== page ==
It is not only the great number of papers written on environmental economics that make it worth dealing with this special branch of experimental research. Rather, the environmental problem in all its facets seems to serve as a catalyst for identifying some methodological problems of the experimental method. For this reason, we will not only try to give an overview of recent experiments in environmental economics but will also add some thoughts on the methodological implications of this work. We identify three direct connecting factors for the experimental method and environmental economics. First, social dilemmas are, in many cases, at the core of environmental problems. Experiments are able to test theoretical hypotheses for individual behavior in such social dilemma situations. The second connecting factor comes from the field of applied experimental work and can be characterized as the testbedding of institutional arrangements for the solution of environmental problems. The last direct application of experimental methods to environmental economics concerns the individual evaluation of environmental resources.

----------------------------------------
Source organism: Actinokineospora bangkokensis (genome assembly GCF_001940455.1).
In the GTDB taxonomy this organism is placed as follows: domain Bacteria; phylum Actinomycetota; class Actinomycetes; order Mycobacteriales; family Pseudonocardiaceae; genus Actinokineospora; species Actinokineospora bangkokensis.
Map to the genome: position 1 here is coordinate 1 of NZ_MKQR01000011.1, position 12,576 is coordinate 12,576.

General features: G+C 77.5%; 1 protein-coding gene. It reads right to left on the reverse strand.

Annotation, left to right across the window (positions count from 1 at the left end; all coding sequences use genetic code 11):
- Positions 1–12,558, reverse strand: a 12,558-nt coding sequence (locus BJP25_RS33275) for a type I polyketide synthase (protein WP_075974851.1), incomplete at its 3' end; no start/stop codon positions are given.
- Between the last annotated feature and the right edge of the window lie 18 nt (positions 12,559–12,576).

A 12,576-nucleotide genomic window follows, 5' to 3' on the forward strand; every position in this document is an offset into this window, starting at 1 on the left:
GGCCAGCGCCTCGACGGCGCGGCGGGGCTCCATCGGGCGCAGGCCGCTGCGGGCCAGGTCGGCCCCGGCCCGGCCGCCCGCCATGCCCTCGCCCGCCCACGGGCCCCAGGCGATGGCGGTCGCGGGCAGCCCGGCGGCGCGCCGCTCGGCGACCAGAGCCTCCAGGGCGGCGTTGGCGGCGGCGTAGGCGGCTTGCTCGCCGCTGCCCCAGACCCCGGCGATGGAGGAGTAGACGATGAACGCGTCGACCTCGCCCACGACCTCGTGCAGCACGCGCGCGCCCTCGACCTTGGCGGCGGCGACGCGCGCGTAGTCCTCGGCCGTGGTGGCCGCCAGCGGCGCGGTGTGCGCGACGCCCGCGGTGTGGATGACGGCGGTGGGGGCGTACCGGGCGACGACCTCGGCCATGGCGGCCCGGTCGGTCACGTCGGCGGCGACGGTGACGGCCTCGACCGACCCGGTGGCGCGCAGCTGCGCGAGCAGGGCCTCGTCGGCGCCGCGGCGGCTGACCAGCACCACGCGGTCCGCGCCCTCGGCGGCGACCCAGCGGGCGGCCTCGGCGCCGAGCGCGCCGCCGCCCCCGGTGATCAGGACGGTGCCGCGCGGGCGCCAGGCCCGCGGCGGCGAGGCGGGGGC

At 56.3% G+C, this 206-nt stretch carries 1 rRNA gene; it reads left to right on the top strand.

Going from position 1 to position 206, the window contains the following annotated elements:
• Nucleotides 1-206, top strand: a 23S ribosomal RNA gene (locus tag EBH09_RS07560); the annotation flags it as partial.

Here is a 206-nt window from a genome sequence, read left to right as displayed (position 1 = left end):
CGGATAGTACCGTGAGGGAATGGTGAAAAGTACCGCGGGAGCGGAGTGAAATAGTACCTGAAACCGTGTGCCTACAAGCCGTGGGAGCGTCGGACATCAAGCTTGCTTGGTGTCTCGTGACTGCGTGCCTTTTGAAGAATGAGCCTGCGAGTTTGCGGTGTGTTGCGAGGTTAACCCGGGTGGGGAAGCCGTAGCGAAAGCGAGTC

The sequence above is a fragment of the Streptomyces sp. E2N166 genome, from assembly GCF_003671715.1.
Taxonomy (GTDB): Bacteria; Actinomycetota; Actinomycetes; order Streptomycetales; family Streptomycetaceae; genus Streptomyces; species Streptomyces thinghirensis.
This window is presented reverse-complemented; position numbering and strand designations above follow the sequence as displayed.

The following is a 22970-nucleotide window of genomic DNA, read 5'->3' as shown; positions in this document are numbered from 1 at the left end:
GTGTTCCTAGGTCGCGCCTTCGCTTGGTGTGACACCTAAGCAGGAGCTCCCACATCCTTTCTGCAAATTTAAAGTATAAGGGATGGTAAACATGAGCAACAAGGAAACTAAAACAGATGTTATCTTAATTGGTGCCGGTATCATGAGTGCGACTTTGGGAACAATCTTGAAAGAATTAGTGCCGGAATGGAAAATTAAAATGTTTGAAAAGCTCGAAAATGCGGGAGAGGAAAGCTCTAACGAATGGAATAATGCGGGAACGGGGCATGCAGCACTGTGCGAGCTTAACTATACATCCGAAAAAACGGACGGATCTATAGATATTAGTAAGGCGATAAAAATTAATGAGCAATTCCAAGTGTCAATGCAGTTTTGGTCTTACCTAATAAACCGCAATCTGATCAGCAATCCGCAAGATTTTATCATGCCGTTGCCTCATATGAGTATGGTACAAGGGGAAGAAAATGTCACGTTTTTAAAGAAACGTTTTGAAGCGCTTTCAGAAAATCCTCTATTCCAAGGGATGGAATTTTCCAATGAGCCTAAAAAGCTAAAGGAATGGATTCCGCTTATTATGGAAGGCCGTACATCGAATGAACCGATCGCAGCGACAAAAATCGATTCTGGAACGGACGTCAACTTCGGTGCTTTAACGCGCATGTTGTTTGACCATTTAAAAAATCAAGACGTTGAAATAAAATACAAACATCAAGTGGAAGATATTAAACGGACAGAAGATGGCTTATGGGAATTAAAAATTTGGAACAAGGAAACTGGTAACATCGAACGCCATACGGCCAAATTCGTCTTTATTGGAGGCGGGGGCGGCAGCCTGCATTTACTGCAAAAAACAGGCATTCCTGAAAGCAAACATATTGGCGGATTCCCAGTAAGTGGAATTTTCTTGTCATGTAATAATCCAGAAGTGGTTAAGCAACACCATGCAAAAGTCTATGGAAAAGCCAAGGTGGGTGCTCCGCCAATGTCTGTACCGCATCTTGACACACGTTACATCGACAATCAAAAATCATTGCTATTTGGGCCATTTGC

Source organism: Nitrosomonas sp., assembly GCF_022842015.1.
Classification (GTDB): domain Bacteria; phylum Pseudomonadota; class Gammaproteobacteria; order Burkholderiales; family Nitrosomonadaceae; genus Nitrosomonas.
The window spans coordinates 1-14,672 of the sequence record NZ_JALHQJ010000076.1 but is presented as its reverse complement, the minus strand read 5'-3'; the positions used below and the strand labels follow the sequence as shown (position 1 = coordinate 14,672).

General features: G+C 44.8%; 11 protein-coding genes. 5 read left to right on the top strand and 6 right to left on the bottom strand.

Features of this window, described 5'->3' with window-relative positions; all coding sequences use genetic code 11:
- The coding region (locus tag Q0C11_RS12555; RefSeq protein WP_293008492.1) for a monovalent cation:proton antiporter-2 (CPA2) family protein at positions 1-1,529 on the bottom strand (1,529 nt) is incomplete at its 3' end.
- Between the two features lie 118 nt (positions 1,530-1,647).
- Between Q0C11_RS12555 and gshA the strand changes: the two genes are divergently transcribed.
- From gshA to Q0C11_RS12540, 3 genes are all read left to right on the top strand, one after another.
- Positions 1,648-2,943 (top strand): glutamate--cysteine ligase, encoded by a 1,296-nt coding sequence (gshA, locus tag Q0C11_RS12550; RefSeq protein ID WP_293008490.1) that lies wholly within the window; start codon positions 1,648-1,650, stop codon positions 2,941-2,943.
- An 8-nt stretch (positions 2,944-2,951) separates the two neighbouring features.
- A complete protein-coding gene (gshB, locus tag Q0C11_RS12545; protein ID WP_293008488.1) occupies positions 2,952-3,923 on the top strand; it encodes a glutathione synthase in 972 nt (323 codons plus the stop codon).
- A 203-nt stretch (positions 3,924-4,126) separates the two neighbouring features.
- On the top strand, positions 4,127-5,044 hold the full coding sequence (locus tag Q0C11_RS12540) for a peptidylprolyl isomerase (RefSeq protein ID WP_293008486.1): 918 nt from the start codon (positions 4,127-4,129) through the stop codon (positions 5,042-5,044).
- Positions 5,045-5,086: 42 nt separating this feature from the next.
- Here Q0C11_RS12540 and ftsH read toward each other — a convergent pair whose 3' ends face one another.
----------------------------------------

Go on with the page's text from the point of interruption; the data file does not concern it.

Sturm, Bodo and Joachim Weimann (2006), Experiments in Environmental Economics and some Close Relatives, Journal of Economic Surveys 20(3), 419-457.